The Expendable Manby: Dorothy B. Hughes
ONE CAN READ TOO much into an author's dedication, but the one Dorothy B. Hughes used for her 1942 novel The Fallen Sparrow is as telling in what it doesn't say as it is in what it does:
For Eric Ambler
2nd Lieutenant, Royal Artillery
somewhere in England
because he has no book this year.
At the time, Ambler was a commercially successful espionage novelist, just three years removed from his masterpiece, A Coffin for Dimitrios (1939), and at the tail end of a remarkable run of classics such as Background to Danger (1937), Epitaph for a Spy, and Cause for Alarm (both 1938). Along with Graham Greene, he forever altered the landscape of spy fiction. His prose was sharp and fine-boned, and his protagonists were believably drawn ordinary people of the middle class who found themselves in increasingly dangerous predicaments, their personal dramas playing out against the backdrop of much larger wars and ills.
For someone like Hughes, who was born and bred in Missouri, pursued an education in journalism in her home state and in New York, and first knew herself to be a writer at the age of six, Ambler's work was both a revelation and an instruction manual. Ambler’s novels taught Hughes to pace her story without great haste, while retaining a sense of urgency. They taught her to render her setting, largely midtown Manhattan, with elegance — an elegance which extended to the people whose secrets and wants turned the city into a realm of shadows, with danger thrumming in the background.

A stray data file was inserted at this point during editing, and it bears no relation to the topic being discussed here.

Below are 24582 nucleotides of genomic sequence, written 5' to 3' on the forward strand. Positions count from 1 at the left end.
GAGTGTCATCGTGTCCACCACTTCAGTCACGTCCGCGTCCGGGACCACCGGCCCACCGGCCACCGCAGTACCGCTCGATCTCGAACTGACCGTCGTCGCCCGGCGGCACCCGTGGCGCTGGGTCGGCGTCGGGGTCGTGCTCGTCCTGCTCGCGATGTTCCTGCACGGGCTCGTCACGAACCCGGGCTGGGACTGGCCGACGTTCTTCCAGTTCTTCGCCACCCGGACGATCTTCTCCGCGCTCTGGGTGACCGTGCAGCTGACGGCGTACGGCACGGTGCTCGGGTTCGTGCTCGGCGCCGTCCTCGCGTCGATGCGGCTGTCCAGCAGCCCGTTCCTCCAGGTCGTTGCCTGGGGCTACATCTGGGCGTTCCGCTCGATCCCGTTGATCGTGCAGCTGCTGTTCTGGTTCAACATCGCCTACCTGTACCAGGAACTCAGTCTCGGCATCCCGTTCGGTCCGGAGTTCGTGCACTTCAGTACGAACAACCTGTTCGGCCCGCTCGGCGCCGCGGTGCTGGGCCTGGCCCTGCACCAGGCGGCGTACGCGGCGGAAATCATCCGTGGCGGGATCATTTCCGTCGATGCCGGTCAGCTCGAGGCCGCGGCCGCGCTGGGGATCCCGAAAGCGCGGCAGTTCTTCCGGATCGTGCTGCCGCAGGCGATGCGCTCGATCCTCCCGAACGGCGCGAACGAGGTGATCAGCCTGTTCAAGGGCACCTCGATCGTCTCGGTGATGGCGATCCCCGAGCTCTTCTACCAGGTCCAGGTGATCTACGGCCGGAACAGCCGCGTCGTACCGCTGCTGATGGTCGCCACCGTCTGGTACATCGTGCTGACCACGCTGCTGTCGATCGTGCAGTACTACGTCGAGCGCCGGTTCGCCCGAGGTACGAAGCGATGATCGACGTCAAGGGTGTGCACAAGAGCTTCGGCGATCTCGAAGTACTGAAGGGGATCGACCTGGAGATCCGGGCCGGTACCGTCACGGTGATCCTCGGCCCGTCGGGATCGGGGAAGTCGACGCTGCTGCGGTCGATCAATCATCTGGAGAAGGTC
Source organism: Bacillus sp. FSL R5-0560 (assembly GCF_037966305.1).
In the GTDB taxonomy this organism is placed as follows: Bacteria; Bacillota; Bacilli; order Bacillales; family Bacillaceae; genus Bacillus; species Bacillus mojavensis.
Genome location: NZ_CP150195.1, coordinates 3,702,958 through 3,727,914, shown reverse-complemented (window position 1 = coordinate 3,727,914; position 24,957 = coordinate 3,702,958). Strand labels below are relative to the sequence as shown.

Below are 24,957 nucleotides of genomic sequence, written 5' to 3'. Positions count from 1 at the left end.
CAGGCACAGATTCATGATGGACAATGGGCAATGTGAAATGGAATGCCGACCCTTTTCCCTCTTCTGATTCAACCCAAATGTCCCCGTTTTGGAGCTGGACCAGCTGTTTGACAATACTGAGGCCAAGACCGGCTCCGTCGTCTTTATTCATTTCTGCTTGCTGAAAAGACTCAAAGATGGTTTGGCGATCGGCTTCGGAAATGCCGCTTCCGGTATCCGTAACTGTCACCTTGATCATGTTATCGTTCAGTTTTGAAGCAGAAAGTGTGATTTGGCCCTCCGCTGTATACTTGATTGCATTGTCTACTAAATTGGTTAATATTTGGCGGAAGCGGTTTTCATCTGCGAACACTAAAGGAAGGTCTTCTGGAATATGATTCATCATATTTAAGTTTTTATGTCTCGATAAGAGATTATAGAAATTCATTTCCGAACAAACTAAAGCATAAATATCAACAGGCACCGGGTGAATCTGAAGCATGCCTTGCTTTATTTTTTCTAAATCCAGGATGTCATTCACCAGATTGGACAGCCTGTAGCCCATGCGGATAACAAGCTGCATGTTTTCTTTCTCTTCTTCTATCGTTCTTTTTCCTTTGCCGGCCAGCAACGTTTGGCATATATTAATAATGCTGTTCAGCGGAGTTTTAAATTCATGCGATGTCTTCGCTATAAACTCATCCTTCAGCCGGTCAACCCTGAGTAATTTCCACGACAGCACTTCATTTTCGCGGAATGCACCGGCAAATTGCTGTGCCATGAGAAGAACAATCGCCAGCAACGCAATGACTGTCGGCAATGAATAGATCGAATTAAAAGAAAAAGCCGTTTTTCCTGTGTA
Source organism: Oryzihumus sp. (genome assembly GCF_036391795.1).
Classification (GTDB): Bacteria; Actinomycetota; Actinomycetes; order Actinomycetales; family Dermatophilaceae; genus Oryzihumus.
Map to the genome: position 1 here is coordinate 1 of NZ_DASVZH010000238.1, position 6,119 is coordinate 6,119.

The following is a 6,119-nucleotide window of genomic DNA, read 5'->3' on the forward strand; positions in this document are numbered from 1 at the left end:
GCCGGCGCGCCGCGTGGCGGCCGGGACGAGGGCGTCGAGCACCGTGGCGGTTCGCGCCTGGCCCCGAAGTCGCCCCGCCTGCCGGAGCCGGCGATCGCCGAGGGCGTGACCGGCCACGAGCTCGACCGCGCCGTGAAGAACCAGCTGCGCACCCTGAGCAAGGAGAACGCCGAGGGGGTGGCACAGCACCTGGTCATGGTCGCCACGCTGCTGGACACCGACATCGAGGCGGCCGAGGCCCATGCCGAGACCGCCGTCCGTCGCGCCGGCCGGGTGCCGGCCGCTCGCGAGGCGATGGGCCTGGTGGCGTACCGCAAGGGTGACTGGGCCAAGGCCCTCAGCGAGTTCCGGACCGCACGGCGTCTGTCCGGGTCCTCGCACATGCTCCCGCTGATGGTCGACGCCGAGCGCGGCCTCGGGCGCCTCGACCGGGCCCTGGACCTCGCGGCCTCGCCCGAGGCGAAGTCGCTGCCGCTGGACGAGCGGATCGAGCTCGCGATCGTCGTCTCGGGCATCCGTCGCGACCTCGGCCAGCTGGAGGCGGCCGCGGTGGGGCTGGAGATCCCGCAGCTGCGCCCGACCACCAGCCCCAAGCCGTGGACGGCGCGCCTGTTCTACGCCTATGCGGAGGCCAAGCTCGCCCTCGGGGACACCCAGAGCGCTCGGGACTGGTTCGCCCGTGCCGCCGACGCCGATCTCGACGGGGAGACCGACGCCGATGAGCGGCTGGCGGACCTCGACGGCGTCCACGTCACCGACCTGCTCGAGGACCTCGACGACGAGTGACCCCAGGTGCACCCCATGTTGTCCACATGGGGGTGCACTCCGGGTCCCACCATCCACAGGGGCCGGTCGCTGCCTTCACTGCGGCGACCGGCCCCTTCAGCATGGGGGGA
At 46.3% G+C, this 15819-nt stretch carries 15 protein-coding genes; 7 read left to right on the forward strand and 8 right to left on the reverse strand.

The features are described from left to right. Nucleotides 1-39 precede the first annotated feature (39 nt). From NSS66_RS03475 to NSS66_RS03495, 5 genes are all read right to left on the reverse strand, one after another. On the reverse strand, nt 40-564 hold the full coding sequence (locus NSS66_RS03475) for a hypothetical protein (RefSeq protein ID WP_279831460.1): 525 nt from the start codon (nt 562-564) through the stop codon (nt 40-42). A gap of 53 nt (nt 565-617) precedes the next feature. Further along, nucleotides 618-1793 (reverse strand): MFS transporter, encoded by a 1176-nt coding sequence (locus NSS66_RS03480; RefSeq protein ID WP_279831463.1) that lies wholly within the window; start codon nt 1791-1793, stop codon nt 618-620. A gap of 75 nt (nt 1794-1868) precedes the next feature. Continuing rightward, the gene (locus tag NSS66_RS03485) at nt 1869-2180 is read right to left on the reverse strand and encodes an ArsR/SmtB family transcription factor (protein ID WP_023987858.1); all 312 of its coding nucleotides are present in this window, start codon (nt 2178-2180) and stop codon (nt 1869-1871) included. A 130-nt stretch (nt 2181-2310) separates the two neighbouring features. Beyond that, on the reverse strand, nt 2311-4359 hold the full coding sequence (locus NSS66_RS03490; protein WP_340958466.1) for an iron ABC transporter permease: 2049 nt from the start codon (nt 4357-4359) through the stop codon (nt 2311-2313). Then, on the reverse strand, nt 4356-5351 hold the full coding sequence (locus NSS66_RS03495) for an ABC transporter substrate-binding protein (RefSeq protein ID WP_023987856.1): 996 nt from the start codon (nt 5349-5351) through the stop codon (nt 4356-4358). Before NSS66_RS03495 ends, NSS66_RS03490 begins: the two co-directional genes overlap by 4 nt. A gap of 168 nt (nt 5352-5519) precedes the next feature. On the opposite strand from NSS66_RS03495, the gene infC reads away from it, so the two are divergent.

But in dedicating her fourth novel — one of the first turning points in her literary career — to Ambler, she also foreshadowed another parallel between them. His early years of success were fading into a long, largely fallow period; he wouldn't write a novel under his own name for 12 years. Ambler returned, triumphantly, with Judgment on Deltchev in 1952 — the year Hughes began her own self-imposed 11-year exile from crime fiction. She'd produce one last brilliant hurrah in 1963 — The Expendable Man, recently reissued by NYRB Classics — and would then said goodbye to fiction forever.
Dorothy B. Hughes — the B stands for Belle, and Hughes replaced her maiden name, Flanagan, when she married Lewis Hughes in 1932 — is my favorite crime writer. Full stop. I arrived at this conclusion in 2004 with my first reading of In a Lonely Place, her standout post-World War II novel, and have never strayed from it over the course of dozens of rereads. That first read remains an indelible memory, since it came at a time when I was in the midst of an incremental transition from passionate crime fiction fan to professional writer. At 25, I knew what I liked and whose prose spoke to me. I was running a now-defunct blog on the genre, which was something of a water cooler for the community, and was reviewing books for a periodical or two.
But In a Lonely Place, which had then been re-released by The Feminist Press, blasted my mind open to new ways of reading. I wasn't only enjoying the story and getting creeped out by the wholly unreliable narrator, Dix Steele, but marveling at the way Hughes let readers in on what was really happening while keeping Dix in the dark about his own nefarious motivations. She was describing the psyche and actions of a seri...read more